People who are deaf or hard of hearing use a variety of ways to communicate. Some rely on sign language interpreters or assistive listening devices; some rely primarily on written messages. Many can speak even though they cannot hear. The method of communication and the services or aids the hospital must provide will vary depending upon the abilities of the person who is deaf or hard of hearing and on the complexity and nature of the communications that are required. Effective communication is particularly critical in health care settings where miscommunication may lead to misdiagnosis and improper or delayed medical treatment.
http://healthcareinterpreting.org/wp-content/uploads/2013/06/Interpreter-Hospital.gif 164 158 Doug Bowen-Bailey http://healthcareinterpreting.org/wp-content/uploads/2013/08/hci-logo-color-small-georgia-300x69.jpg Doug Bowen-Bailey2013-06-05 19:00:062015-05-11 14:32:43ADA: Communicating with People who are Deaf/HH in Hospital Settings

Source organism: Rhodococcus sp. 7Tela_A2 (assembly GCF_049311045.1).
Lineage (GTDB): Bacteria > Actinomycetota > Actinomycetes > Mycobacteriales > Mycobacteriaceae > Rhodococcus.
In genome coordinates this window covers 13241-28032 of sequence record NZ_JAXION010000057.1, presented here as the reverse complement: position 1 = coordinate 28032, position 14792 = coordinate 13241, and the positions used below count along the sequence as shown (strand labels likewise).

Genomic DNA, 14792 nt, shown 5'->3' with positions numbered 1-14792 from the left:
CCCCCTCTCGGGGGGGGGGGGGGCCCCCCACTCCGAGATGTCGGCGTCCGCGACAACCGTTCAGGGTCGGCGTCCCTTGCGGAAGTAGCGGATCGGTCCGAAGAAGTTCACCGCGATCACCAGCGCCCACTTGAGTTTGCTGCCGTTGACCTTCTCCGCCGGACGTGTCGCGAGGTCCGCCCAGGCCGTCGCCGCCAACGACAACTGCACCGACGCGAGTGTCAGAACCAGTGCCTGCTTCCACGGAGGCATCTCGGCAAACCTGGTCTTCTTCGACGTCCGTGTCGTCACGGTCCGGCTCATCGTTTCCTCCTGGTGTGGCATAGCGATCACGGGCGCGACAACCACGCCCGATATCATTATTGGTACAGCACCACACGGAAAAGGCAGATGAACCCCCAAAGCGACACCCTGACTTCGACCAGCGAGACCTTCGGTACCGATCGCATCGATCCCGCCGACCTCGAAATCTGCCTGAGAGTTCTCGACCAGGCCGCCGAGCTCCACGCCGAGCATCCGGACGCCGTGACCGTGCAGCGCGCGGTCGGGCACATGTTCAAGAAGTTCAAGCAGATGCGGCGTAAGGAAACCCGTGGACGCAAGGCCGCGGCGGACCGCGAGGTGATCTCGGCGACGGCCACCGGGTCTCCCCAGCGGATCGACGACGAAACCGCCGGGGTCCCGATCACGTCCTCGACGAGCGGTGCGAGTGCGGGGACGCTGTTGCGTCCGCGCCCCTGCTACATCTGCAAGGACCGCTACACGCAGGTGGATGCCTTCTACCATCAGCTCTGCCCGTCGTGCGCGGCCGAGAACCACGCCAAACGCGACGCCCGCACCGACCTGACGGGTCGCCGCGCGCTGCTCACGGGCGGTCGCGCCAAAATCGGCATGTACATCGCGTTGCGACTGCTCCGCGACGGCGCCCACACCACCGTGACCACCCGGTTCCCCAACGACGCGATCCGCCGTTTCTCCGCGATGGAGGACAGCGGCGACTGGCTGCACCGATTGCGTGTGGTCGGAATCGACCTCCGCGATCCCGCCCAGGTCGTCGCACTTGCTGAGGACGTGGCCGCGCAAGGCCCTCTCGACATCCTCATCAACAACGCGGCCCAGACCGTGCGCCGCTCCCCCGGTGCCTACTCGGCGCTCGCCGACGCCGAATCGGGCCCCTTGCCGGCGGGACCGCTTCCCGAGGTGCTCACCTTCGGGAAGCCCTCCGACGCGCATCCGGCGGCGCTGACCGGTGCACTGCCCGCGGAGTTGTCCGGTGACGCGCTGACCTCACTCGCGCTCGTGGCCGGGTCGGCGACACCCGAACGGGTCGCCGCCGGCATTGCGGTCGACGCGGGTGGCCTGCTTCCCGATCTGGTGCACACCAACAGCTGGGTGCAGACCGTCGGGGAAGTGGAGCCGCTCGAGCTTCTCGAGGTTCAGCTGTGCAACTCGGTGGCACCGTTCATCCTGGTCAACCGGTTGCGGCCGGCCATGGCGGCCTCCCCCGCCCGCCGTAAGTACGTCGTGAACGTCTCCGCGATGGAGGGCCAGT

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The St. Catherine University CATIE Center Mental and Behavioral Health Interpreting project is funded by the U.S. Department of Education, Rehabilitation Services Administration, #H160D160003, from 2017-2021.